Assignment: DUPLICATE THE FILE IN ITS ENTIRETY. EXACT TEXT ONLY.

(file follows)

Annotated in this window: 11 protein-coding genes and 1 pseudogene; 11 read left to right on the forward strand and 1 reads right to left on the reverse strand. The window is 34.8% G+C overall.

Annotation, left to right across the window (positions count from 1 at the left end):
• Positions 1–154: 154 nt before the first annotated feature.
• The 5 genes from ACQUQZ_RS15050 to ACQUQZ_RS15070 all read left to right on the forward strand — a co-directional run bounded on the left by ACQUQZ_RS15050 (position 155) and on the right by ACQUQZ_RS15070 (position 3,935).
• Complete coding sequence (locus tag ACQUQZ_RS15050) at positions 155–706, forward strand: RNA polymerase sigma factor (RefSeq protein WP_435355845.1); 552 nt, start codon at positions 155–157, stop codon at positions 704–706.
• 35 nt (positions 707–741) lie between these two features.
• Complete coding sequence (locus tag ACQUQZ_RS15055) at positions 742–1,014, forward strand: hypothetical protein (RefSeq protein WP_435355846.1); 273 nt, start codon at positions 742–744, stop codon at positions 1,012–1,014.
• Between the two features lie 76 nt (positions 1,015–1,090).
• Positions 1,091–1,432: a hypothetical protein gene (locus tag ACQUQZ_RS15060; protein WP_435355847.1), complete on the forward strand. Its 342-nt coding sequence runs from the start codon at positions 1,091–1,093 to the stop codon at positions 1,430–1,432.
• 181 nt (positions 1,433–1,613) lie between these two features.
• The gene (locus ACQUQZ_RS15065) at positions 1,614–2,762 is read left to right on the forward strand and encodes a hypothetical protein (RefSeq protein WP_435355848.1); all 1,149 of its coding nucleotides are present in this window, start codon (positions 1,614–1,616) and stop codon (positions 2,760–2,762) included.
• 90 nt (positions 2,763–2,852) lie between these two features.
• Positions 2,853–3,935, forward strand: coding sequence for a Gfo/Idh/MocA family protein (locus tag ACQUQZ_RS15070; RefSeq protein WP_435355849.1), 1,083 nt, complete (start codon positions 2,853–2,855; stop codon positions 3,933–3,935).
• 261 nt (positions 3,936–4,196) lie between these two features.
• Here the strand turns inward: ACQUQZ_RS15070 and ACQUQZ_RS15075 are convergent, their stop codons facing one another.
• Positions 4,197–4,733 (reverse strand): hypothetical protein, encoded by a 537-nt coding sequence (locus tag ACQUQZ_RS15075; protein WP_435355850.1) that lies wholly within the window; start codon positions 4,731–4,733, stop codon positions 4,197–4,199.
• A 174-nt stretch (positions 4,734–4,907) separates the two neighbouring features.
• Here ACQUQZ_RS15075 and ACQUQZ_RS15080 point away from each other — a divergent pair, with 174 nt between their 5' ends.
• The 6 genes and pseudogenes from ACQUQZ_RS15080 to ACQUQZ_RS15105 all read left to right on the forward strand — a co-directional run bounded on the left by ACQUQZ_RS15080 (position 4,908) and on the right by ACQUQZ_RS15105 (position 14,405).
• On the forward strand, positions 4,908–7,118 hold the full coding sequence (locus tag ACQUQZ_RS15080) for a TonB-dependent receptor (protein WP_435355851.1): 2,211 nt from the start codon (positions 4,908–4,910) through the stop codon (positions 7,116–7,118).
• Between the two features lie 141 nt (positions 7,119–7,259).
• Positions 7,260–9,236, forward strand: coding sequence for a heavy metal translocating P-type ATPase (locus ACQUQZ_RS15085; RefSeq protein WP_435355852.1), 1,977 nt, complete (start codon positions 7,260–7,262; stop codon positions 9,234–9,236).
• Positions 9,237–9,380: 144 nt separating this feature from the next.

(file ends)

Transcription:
Annotated in this window: 11 protein-coding genes and 1 pseudogene; 11 read left to right on the forward strand and 1 reads right to left on the reverse strand. The window is 34.8% G+C overall.

Annotation, left to right across the window (positions count from 1 at the left end):
• Positions 1–154: 154 nt before the first annotated feature.
• The 5 genes from ACQUQZ_RS15050 to ACQUQZ_RS15070 all read left to right on the forward strand — a co-directional run bounded on the left by ACQUQZ_RS15050 (position 155) and on the right by ACQUQZ_RS15070 (position 3,935).
• Complete coding sequence (locus tag ACQUQZ_RS15050) at positions 155–706, forward strand: RNA polymerase sigma factor (RefSeq protein WP_435355845.1); 552 nt, start codon at positions 155–157, stop codon at positions 704–706.
• 35 nt (positions 707–741) lie between these two features.
• Complete coding sequence (locus tag ACQUQZ_RS15055) at positions 742–1,014, forward strand: hypothetical protein (RefSeq protein WP_435355846.1); 273 nt, start codon at positions 742–744, stop codon at positions 1,012–1,014.
• Between the two features lie 76 nt (positions 1,015–1,090).
• Positions 1,091–1,432: a hypothetical protein gene (locus tag ACQUQZ_RS15060; protein WP_435355847.1), complete on the forward strand. Its 342-nt coding sequence runs from the start codon at positions 1,091–1,093 to the stop codon at positions 1,430–1,432.
• 181 nt (positions 1,433–1,613) lie between these two features.
• The gene (locus ACQUQZ_RS15065) at positions 1,614–2,762 is read left to right on the forward strand and encodes a hypothetical protein (RefSeq protein WP_435355848.1); all 1,149 of its coding nucleotides are present in this window, start codon (positions 1,614–1,616) and stop codon (positions 2,760–2,762) included.
• 90 nt (positions 2,763–2,852) lie between these two features.
• Positions 2,853–3,935, forward strand: coding sequence for a Gfo/Idh/MocA family protein (locus tag ACQUQZ_RS15070; RefSeq protein WP_435355849.1), 1,083 nt, complete (start codon positions 2,853–2,855; stop codon positions 3,933–3,935).
• 261 nt (positions 3,936–4,196) lie between these two features.
• Here the strand turns inward: ACQUQZ_RS15070 and ACQUQZ_RS15075 are convergent, their stop codons facing one another.
• Positions 4,197–4,733 (reverse strand): hypothetical protein, encoded by a 537-nt coding sequence (locus tag ACQUQZ_RS15075; protein WP_435355850.1) that lies wholly within the window; start codon positions 4,731–4,733, stop codon positions 4,197–4,199.
• A 174-nt stretch (positions 4,734–4,907) separates the two neighbouring features.
• Here ACQUQZ_RS15075 and ACQUQZ_RS15080 point away from each other — a divergent pair, with 174 nt between their 5' ends.
• The 6 genes and pseudogenes from ACQUQZ_RS15080 to ACQUQZ_RS15105 all read left to right on the forward strand — a co-directional run bounded on the left by ACQUQZ_RS15080 (position 4,908) and on the right by ACQUQZ_RS15105 (position 14,405).
• On the forward strand, positions 4,908–7,118 hold the full coding sequence (locus tag ACQUQZ_RS15080) for a TonB-dependent receptor (protein WP_435355851.1): 2,211 nt from the start codon (positions 4,908–4,910) through the stop codon (positions 7,116–7,118).
• Between the two features lie 141 nt (positions 7,119–7,259).
• Positions 7,260–9,236, forward strand: coding sequence for a heavy metal translocating P-type ATPase (locus ACQUQZ_RS15085; RefSeq protein WP_435355852.1), 1,977 nt, complete (start codon positions 7,260–7,262; stop codon positions 9,234–9,236).
• Positions 9,237–9,380: 144 nt separating this feature from the next.